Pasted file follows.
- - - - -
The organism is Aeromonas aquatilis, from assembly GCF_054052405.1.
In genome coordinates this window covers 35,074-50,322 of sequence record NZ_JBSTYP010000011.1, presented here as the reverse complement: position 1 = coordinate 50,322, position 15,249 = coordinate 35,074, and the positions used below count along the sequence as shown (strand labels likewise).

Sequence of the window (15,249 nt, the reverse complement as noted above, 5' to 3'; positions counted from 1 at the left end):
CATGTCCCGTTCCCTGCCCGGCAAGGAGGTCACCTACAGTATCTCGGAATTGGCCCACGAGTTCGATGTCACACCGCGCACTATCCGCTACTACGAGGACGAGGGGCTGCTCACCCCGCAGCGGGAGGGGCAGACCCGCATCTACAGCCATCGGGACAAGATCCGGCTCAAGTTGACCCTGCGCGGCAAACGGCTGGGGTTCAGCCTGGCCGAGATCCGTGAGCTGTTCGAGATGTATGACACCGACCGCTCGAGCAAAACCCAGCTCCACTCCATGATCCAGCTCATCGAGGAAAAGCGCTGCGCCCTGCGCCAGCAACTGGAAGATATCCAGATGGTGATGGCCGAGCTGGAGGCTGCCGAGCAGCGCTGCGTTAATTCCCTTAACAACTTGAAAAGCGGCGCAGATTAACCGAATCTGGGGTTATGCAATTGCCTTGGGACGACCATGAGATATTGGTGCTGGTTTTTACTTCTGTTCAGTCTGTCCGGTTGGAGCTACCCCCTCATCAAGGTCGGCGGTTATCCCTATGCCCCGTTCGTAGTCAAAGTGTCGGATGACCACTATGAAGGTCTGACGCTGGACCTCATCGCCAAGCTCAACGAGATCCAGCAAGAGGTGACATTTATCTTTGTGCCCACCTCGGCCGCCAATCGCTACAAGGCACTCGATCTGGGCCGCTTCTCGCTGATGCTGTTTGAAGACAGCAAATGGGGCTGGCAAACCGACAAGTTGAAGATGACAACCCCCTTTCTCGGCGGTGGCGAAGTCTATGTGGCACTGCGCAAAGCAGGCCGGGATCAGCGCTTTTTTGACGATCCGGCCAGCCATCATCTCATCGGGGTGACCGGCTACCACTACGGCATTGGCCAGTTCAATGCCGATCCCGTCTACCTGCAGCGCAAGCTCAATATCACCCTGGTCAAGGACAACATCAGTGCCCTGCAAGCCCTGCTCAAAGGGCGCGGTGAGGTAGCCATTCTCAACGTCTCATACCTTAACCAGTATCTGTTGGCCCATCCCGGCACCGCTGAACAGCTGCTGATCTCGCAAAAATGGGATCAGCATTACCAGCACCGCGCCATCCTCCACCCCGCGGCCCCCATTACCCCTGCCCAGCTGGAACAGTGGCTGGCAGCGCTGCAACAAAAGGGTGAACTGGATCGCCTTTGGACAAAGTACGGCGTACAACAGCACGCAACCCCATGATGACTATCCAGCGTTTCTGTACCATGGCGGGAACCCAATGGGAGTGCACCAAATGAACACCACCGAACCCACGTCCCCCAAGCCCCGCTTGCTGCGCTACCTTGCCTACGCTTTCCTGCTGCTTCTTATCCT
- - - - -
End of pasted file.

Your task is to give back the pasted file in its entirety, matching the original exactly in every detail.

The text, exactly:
The organism is Aeromonas aquatilis, from assembly GCF_054052405.1.
In genome coordinates this window covers 35,074-50,322 of sequence record NZ_JBSTYP010000011.1, presented here as the reverse complement: position 1 = coordinate 50,322, position 15,249 = coordinate 35,074, and the positions used below count along the sequence as shown (strand labels likewise).

Sequence of the window (15,249 nt, the reverse complement as noted above, 5' to 3'; positions counted from 1 at the left end):
CATGTCCCGTTCCCTGCCCGGCAAGGAGGTCACCTACAGTATCTCGGAATTGGCCCACGAGTTCGATGTCACACCGCGCACTATCCGCTACTACGAGGACGAGGGGCTGCTCACCCCGCAGCGGGAGGGGCAGACCCGCATCTACAGCCATCGGGACAAGATCCGGCTCAAGTTGACCCTGCGCGGCAAACGGCTGGGGTTCAGCCTGGCCGAGATCCGTGAGCTGTTCGAGATGTATGACACCGACCGCTCGAGCAAAACCCAGCTCCACTCCATGATCCAGCTCATCGAGGAAAAGCGCTGCGCCCTGCGCCAGCAACTGGAAGATATCCAGATGGTGATGGCCGAGCTGGAGGCTGCCGAGCAGCGCTGCGTTAATTCCCTTAACAACTTGAAAAGCGGCGCAGATTAACCGAATCTGGGGTTATGCAATTGCCTTGGGACGACCATGAGATATTGGTGCTGGTTTTTACTTCTGTTCAGTCTGTCCGGTTGGAGCTACCCCCTCATCAAGGTCGGCGGTTATCCCTATGCCCCGTTCGTAGTCAAAGTGTCGGATGACCACTATGAAGGTCTGACGCTGGACCTCATCGCCAAGCTCAACGAGATCCAGCAAGAGGTGACATTTATCTTTGTGCCCACCTCGGCCGCCAATCGCTACAAGGCACTCGATCTGGGCCGCTTCTCGCTGATGCTGTTTGAAGACAGCAAATGGGGCTGGCAAACCGACAAGTTGAAGATGACAACCCCCTTTCTCGGCGGTGGCGAAGTCTATGTGGCACTGCGCAAAGCAGGCCGGGATCAGCGCTTTTTTGACGATCCGGCCAGCCATCATCTCATCGGGGTGACCGGCTACCACTACGGCATTGGCCAGTTCAATGCCGATCCCGTCTACCTGCAGCGCAAGCTCAATATCACCCTGGTCAAGGACAACATCAGTGCCCTGCAAGCCCTGCTCAAAGGGCGCGGTGAGGTAGCCATTCTCAACGTCTCATACCTTAACCAGTATCTGTTGGCCCATCCCGGCACCGCTGAACAGCTGCTGATCTCGCAAAAATGGGATCAGCATTACCAGCACCGCGCCATCCTCCACCCCGCGGCCCCCATTACCCCTGCCCAGCTGGAACAGTGGCTGGCAGCGCTGCAACAAAAGGGTGAACTGGATCGCCTTTGGACAAAGTACGGCGTACAACAGCACGCAACCCCATGATGACTATCCAGCGTTTCTGTACCATGGCGGGAACCCAATGGGAGTGCACCAAATGAACACCACCGAACCCACGTCCCCCAAGCCCCGCTTGCTGCGCTACCTTGCCTACGCTTTCCTGCTGCTTCTTATCCT